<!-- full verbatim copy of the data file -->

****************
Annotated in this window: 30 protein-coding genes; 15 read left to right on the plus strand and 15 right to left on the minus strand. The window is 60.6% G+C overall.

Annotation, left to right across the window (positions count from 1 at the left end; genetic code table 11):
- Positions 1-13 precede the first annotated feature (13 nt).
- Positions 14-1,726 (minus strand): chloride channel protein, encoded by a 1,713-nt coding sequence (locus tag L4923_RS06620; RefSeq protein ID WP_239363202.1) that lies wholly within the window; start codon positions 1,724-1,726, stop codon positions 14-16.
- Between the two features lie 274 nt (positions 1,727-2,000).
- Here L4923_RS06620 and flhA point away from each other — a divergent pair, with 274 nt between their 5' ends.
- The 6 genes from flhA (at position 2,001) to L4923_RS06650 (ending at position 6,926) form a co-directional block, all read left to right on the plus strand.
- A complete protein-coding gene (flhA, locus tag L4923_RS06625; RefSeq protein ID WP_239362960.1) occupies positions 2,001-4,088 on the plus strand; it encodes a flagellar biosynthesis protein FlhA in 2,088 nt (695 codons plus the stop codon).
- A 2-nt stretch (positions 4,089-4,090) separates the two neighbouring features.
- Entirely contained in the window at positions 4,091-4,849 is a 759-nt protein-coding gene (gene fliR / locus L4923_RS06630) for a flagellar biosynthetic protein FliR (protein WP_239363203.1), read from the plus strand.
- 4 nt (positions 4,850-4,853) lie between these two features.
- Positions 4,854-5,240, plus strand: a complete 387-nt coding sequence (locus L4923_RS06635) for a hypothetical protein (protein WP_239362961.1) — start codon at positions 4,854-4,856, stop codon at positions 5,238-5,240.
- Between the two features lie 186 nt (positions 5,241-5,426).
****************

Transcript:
Annotated in this window: 30 protein-coding genes; 15 read left to right on the plus strand and 15 right to left on the minus strand. The window is 60.6% G+C overall.

Annotation, left to right across the window (positions count from 1 at the left end; genetic code table 11):
- Positions 1-13 precede the first annotated feature (13 nt).
- Positions 14-1,726 (minus strand): chloride channel protein, encoded by a 1,713-nt coding sequence (locus tag L4923_RS06620; RefSeq protein ID WP_239363202.1) that lies wholly within the window; start codon positions 1,724-1,726, stop codon positions 14-16.
- Between the two features lie 274 nt (positions 1,727-2,000).
- Here L4923_RS06620 and flhA point away from each other — a divergent pair, with 274 nt between their 5' ends.
- The 6 genes from flhA (at position 2,001) to L4923_RS06650 (ending at position 6,926) form a co-directional block, all read left to right on the plus strand.
- A complete protein-coding gene (flhA, locus tag L4923_RS06625; RefSeq protein ID WP_239362960.1) occupies positions 2,001-4,088 on the plus strand; it encodes a flagellar biosynthesis protein FlhA in 2,088 nt (695 codons plus the stop codon).
- A 2-nt stretch (positions 4,089-4,090) separates the two neighbouring features.
- Entirely contained in the window at positions 4,091-4,849 is a 759-nt protein-coding gene (gene fliR / locus L4923_RS06630) for a flagellar biosynthetic protein FliR (protein WP_239363203.1), read from the plus strand.
- 4 nt (positions 4,850-4,853) lie between these two features.
- Positions 4,854-5,240, plus strand: a complete 387-nt coding sequence (locus L4923_RS06635) for a hypothetical protein (protein WP_239362961.1) — start codon at positions 4,854-4,856, stop codon at positions 5,238-5,240.
- Between the two features lie 186 nt (positions 5,241-5,426).